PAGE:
In the 254 quadrats sampled in 2001, volunteer observers detected a total of 134 different avian species. Estimates of mean probabilities of occurrence and detection of these species indicate that the community is dominated by species that are rare, not simply difficult to detect (Figure 12.4). For example, average probabilities of occurrence were less than 0.10 for more than half of the 134 species observed in the sample. Given this result, it is not surprising that total richness N of all avian species in Switzerland is estimated to have been 170 (95 per cent credible interval = 151-195), well in excess of the number of species actually observed (Figure 12.5).
An important benefit of our occurrence-based model of the community is that estimates of species richness for individual sample locations are relatively easy to compute. Moreover, these estimates automatically account for the habitat characteristics observed at each location. Figure 12.6 illustrates the posterior distribution of the number of species present at each of 3 different sample locations. At one location, the estimated number of species nearly equals the number of species actually detected; however, at the other two locations, many more species are estimated to be present than were observed in the sample. We can summarize these results by plotting the posterior-predictive mean species richness for each of the 41365 quadrats in Switzerland (Figure 12.7). This map reveals the importance of elevation and forest cover to estimates of species occurrence and richness. Evidently, higher numbers of species are present in forested locations than in unforested ones, and the richness of species also appears to be lowest at highest elevations.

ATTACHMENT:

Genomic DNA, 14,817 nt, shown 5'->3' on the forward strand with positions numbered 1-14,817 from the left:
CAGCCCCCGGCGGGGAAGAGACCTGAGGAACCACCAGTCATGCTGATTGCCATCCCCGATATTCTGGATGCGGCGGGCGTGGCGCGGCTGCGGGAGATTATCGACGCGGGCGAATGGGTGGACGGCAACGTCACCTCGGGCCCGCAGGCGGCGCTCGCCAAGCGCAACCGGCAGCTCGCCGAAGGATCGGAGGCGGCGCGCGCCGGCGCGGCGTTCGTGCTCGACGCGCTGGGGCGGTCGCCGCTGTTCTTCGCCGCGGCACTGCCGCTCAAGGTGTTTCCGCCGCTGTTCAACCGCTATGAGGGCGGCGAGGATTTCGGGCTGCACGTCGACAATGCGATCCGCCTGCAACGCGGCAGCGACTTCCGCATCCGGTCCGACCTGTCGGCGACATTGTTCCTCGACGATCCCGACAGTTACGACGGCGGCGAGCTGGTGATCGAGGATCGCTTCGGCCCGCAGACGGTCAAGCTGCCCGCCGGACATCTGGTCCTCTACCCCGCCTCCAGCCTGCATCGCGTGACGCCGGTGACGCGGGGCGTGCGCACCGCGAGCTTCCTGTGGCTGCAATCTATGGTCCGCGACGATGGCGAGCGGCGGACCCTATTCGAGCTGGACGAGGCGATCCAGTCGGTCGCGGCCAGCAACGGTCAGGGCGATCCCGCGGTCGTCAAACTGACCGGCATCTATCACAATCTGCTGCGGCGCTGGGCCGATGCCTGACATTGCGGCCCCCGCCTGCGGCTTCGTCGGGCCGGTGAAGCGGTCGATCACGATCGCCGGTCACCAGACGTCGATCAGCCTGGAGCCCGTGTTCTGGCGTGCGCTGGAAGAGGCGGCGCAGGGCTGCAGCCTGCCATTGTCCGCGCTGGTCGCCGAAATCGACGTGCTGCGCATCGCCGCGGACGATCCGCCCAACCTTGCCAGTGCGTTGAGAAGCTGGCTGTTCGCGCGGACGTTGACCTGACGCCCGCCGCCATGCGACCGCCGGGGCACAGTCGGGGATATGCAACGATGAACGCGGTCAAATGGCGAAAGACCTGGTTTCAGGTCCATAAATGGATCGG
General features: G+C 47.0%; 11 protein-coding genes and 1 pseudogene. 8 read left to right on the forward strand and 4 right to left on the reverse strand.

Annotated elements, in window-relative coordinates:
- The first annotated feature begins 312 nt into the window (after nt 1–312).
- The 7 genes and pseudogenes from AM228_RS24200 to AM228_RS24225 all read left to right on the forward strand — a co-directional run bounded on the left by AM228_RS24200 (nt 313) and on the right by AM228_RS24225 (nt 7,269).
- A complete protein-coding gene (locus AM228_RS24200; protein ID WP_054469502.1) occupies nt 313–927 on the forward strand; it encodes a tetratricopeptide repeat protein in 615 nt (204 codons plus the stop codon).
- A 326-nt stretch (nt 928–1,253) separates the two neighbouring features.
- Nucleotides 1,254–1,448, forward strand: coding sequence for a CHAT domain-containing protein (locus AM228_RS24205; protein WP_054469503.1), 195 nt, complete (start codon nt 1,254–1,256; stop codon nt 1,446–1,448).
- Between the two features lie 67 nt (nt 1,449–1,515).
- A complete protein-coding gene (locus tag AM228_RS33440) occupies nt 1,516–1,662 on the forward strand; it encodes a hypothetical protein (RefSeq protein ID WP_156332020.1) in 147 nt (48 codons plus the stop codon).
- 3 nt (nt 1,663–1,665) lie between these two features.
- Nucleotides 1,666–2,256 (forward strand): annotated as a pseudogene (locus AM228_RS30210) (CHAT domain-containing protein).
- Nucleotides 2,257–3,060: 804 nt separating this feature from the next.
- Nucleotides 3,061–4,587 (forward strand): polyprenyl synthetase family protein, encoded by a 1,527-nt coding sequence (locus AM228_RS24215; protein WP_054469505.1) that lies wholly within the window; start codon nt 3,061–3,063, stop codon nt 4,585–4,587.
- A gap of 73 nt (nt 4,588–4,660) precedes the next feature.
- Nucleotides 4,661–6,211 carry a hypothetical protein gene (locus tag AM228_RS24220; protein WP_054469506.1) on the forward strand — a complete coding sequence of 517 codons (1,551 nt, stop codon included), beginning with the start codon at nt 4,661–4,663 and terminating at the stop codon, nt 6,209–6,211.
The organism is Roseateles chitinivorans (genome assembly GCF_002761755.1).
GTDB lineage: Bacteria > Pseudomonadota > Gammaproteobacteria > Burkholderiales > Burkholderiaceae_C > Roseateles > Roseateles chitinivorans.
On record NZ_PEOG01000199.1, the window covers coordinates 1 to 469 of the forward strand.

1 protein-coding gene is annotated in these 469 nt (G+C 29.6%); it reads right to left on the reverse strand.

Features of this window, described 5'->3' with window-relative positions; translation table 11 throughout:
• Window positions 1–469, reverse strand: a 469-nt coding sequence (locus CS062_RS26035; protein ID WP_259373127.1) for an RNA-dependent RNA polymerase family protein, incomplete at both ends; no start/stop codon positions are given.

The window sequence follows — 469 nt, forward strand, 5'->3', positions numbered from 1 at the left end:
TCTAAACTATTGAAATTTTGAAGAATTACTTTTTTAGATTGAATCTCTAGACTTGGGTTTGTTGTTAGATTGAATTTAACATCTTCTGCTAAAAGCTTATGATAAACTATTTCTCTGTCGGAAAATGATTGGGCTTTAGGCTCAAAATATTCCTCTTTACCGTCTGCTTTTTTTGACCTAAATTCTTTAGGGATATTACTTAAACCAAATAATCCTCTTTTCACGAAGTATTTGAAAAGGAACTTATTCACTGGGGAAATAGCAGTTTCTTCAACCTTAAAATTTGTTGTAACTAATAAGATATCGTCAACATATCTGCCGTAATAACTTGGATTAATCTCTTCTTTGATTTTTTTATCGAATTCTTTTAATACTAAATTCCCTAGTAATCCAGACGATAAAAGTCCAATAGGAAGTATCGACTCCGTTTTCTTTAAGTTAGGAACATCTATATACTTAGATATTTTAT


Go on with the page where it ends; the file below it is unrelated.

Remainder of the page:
However, these results reflect only general distributional patterns. The estimated relationships between species occurrence and habitat covariates vary greatly among species. As an illustration, Figure 12.8 shows how the estimated average probability of occurrence changes with elevation for each of the 134 species observed in the survey and for Anthus trivialis (tree pipit), Buteo buteo (common buzzard), and Oenanthe oenanthe (northern wheatear) individually. Evidently, common buzzards are more common at low elevations, northern wheatears are more common at high elevations, and tree pipits prefer intermediate elevations.
These results are indicative of the great variety of scientifically relevant quantities that can be estimated quite easily given our conceptualization of the community (Table 12.2). Quantities that are relevant to the entire community of species, to subsets of the community (e.g., species richness at particular locations), or simply to individual species may all be estimated using the matrix of site-specific species occurrences Z and the vector of community membership w.
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